WASHINGTON -- Forty-seven House Democrats broke with the White House on Thursday to vote for a bill aimed at pausing admittance of Syrian and Iraqi refugees by adding requirements to an already lengthy screening process, and putting pressure on intelligence, law enforcement and homeland security officials to act with caution.
The Obama administration threatened a veto on Wednesday evening. But a number of Democrats peeled off anyway, under significant pressure from constituents to act after terrorist attacks in Paris last week. The bill passed 289-137 -- with enough support to override a veto, should there be one.
Some Democrats said the legislation simply wasn't as bad as the administration made it out to be, even after a briefing earlier in the day with White House Chief of Staff Denis McDonough and Secretary of Homeland Security Jeh Johnson.
"It isn't what it was characterized as, so why would we oppose that?" Rep. Gerry Connolly (D-Va.). He voted for the bill Thursday.
They also expressed frustration that the White House hadn't better explained the refugee vetting process, which many agreed is already extensive, with voters and politicians.
"I've seen better presentations in my time here," Rep. Steve Israel (D-N.Y.), who voted with Republicans Thursday, told reporters. "They may have strong arguments on their side, but they're not expressing those strong arguments sufficiently."
An aide in the room said Rep. Sean Patrick Maloney (D-N.Y.), who also voted for the bill Thursday, was particularly outspoken in asking for a better explanation from administration officials on why he should oppose the bill.
"A lot of us went in with open minds and really wanted to understand administration's position on this," Maloney told reporters afterward. "But if you read the bill, you have a pretty simple certification process sitting on top of an existing and extensive screening process. Some of us just don't understand why you can't verify that and you can't do it fast."
The vote was on the first of what will likely be several pieces of legislation in response to last week's terrorist attacks in France. The House decided to initially take aim at the refugee resettlement program, based on the argument that terrorists might try their luck at getting to the U.S. through that cumbersome, typically 18- to 24-month process rather than coming to the country through other methods.
The Obama administration said the House bill would "unacceptably hamper our efforts to assist some of the most vulnerable people in the world."
It may already be the end of the road for the bill. Never mind the veto threat; Senate Minority Leader Harry Reid (D-Nev.) told reporters that the bill "won't get passed" in the upper chamber. Senators are expected to leave town as soon as Thursday afternoon for a week and a half, and by the time they come back, the frantic push to block Syrian refugees may have eased.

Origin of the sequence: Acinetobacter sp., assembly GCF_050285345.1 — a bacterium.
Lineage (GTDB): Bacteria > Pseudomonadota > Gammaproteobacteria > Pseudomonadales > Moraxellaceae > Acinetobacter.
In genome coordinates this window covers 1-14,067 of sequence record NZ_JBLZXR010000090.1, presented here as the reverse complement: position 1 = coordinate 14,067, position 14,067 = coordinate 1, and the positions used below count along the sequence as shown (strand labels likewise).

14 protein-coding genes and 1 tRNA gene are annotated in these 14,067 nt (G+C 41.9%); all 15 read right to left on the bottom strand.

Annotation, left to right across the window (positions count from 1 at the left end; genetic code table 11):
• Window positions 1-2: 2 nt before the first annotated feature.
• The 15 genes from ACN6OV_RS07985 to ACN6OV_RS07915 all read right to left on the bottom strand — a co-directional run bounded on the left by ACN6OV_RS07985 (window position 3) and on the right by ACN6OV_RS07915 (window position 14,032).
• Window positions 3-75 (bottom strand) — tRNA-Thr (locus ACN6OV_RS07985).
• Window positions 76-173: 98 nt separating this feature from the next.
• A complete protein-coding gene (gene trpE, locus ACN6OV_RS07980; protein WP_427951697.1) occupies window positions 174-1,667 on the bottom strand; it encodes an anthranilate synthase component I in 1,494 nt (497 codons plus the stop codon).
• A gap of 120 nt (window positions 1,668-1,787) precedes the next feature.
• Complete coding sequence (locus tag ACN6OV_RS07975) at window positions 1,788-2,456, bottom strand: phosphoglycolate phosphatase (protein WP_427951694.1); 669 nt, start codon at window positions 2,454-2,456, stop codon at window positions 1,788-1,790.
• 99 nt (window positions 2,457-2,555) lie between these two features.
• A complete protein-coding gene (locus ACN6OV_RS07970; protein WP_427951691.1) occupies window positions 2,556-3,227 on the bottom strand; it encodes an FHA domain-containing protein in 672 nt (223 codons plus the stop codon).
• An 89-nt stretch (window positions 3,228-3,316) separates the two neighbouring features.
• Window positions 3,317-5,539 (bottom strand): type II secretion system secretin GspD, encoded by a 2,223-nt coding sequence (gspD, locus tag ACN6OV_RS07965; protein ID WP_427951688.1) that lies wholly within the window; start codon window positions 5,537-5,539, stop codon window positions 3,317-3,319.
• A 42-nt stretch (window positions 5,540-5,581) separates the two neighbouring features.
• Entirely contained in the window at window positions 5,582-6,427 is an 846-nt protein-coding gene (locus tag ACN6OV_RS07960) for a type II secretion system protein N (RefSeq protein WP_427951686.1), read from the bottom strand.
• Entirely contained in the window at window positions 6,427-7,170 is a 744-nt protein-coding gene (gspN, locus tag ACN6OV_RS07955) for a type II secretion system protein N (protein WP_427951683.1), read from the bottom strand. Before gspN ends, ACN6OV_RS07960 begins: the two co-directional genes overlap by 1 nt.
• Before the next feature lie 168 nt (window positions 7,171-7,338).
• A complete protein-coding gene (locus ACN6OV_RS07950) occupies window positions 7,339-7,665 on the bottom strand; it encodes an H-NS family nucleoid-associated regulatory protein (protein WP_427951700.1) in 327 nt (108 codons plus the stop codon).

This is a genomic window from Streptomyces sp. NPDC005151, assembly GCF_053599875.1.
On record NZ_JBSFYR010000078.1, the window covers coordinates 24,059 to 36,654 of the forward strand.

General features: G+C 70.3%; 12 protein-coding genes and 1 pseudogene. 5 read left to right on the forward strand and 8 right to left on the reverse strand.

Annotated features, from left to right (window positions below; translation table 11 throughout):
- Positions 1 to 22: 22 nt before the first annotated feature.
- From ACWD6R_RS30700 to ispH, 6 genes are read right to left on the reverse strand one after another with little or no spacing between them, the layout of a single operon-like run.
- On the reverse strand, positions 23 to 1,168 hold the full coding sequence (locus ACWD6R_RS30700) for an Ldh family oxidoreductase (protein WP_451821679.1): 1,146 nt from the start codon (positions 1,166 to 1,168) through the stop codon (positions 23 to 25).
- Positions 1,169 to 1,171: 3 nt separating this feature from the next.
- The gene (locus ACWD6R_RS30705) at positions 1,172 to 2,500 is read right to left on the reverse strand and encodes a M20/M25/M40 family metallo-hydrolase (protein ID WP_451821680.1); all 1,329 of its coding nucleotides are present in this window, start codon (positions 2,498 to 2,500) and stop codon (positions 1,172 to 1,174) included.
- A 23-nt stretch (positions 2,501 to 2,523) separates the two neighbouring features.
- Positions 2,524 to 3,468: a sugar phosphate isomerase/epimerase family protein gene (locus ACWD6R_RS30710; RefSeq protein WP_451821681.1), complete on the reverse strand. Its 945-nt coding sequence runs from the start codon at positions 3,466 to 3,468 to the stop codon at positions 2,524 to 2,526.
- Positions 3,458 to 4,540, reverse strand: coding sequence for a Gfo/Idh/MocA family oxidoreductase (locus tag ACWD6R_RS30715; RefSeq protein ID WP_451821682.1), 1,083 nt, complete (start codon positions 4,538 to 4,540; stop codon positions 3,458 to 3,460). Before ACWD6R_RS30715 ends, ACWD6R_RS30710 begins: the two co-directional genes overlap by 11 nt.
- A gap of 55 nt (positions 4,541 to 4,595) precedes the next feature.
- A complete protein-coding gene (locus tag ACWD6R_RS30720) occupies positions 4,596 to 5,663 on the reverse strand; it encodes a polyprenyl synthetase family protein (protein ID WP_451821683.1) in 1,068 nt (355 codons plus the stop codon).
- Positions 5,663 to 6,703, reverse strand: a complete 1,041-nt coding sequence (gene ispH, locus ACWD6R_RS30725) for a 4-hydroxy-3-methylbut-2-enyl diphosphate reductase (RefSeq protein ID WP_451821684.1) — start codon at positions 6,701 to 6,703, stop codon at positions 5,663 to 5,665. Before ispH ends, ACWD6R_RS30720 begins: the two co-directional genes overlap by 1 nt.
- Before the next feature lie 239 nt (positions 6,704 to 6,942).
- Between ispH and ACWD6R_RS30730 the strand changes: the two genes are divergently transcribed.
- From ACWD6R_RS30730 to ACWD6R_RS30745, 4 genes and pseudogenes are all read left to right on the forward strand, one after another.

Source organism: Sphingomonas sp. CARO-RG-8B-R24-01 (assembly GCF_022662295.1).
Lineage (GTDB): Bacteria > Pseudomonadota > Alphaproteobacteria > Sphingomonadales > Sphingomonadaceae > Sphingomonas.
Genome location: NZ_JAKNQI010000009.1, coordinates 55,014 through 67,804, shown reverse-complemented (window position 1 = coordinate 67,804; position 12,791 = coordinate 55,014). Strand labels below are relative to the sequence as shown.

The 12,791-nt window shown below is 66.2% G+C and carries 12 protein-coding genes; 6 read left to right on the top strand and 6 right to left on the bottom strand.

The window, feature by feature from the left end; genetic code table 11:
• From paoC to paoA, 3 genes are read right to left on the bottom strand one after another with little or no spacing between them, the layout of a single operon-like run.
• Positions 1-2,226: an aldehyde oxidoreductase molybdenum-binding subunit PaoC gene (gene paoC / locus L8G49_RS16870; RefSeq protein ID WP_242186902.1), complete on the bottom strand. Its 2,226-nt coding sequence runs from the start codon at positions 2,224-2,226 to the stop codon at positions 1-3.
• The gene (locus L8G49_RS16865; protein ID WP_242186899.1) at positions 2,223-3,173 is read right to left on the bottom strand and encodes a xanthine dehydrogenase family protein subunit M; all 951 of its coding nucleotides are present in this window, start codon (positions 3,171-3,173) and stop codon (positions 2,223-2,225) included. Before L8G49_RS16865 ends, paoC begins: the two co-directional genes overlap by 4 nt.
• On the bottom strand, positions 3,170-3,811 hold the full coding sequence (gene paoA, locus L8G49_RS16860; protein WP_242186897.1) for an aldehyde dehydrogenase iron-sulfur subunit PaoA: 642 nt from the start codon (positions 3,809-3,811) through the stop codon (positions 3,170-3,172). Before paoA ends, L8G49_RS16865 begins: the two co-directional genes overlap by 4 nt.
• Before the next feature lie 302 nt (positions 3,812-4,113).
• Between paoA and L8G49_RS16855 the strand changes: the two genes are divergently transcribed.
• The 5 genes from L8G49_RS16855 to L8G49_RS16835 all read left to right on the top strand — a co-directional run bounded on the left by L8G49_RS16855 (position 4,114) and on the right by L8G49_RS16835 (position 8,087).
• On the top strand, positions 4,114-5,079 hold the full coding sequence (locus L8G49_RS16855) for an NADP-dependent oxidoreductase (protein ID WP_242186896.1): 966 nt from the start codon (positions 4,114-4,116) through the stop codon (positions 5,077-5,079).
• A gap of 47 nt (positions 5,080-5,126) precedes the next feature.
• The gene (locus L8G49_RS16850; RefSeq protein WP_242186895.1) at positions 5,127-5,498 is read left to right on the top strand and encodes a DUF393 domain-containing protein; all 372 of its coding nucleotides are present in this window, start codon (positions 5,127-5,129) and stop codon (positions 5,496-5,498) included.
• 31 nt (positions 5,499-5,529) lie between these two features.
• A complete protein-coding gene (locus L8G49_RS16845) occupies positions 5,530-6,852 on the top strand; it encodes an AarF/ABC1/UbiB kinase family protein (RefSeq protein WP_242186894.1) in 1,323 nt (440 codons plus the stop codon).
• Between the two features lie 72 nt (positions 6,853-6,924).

"The initial reaction was overreaction," a senior Senate Democratic aide said, "and cooler heads will probably prevail when Congress reconvenes after Thanksgiving."
Sen. John Thune (R-S.D.), the third-ranking GOP senator, told reporters on Wednesday evening that the chamber would be unlikely to vote on anything before the Thanksgiving break.
Some senators have proposed focusing on limiting the visa waiver program instead, which currently allows people from certain countries to come to the U.S. without a visa. A bill set to be introduced by Sens. Jeff Flake (R-Ariz.) and Dianne Feinstein (D-Calif.) would block anyone who has visited Iraq or Syria in the past five years from entering the U.S. without a visa through that program. Most of the Paris attackers, including the Belgian national who allegedly planned them, were citizens of visa waiver countries.
Other senators are pushing measures that do target refugee resettlement -- including one from GOP presidential candidate and Texas Sen. Ted Cruz that would block nearly all refugees from countries with a heavy terrorist presence.
Obama has been heavily critical of efforts to limit refugee resettlement, although he and other administration officials said they are open to ideas to strengthen the screening process. He has said he remains committed to his previous plan to admit 10,000 Syrians in the 2016 fiscal year, as long as they go through the screening process.
He said the rhetoric coming from Republicans -- and some Democrats -- would only hurt the country's security.
"I cannot think of a more potent recruitment tool for ISIL than some of the rhetoric that's been coming out of here during the course of this debate," Obama said Tuesday.
Laura Barron-Lopez and Jennifer Bendery contributed reporting.
Also on HuffPost: